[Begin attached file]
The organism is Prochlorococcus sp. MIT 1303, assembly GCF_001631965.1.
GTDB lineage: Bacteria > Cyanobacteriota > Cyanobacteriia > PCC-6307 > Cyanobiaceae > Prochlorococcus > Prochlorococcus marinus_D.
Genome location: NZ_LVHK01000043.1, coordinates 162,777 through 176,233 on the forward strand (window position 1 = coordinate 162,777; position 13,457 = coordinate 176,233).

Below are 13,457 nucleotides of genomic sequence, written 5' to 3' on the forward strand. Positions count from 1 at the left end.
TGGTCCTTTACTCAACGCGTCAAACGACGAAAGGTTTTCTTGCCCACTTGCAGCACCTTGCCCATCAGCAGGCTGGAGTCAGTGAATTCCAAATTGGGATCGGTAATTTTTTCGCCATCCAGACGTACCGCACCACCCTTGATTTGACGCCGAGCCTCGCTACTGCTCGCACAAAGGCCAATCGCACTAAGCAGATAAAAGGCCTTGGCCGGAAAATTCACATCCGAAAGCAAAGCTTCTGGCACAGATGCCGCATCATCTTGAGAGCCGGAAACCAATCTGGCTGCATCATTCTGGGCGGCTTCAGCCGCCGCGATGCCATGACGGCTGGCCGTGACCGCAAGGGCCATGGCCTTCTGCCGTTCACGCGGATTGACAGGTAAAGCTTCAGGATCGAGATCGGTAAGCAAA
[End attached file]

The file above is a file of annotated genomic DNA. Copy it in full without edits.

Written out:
The organism is Prochlorococcus sp. MIT 1303, assembly GCF_001631965.1.
GTDB lineage: Bacteria > Cyanobacteriota > Cyanobacteriia > PCC-6307 > Cyanobiaceae > Prochlorococcus > Prochlorococcus marinus_D.
Genome location: NZ_LVHK01000043.1, coordinates 162,777 through 176,233 on the forward strand (window position 1 = coordinate 162,777; position 13,457 = coordinate 176,233).

Below are 13,457 nucleotides of genomic sequence, written 5' to 3' on the forward strand. Positions count from 1 at the left end.
TGGTCCTTTACTCAACGCGTCAAACGACGAAAGGTTTTCTTGCCCACTTGCAGCACCTTGCCCATCAGCAGGCTGGAGTCAGTGAATTCCAAATTGGGATCGGTAATTTTTTCGCCATCCAGACGTACCGCACCACCCTTGATTTGACGCCGAGCCTCGCTACTGCTCGCACAAAGGCCAATCGCACTAAGCAGATAAAAGGCCTTGGCCGGAAAATTCACATCCGAAAGCAAAGCTTCTGGCACAGATGCCGCATCATCTTGAGAGCCGGAAACCAATCTGGCTGCATCATTCTGGGCGGCTTCAGCCGCCGCGATGCCATGACGGCTGGCCGTGACCGCAAGGGCCATGGCCTTCTGCCGTTCACGCGGATTGACAGGTAAAGCTTCAGGATCGAGATCGGTAAGCAAA